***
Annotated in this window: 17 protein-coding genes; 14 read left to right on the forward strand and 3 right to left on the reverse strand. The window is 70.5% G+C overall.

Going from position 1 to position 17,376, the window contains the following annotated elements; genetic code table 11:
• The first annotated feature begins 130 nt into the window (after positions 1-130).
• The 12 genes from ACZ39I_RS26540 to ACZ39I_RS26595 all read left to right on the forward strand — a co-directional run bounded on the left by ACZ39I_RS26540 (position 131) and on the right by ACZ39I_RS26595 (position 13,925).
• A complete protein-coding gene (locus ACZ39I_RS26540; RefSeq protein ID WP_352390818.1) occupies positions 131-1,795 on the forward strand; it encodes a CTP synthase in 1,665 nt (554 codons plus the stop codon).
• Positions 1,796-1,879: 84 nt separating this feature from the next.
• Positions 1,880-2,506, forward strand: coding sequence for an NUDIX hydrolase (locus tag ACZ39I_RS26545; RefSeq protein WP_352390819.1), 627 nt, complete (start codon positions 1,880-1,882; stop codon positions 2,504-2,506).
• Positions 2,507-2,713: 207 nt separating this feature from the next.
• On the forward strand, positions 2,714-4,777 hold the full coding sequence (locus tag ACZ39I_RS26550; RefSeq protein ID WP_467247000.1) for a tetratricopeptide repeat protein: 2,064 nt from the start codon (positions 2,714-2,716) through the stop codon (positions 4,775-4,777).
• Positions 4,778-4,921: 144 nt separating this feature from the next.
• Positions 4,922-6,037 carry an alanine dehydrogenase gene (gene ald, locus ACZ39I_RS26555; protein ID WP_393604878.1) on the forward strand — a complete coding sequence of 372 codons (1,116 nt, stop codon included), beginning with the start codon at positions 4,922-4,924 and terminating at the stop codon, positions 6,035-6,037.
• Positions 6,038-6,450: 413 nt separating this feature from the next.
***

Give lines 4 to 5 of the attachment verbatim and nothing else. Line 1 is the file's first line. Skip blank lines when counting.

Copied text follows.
• The 12 genes from ACZ39I_RS26540 to ACZ39I_RS26595 all read left to right on the forward strand — a co-directional run bounded on the left by ACZ39I_RS26540 (position 131) and on the right by ACZ39I_RS26595 (position 13,925).
• A complete protein-coding gene (locus ACZ39I_RS26540; RefSeq protein ID WP_352390818.1) occupies positions 131-1,795 on the forward strand; it encodes a CTP synthase in 1,665 nt (554 codons plus the stop codon).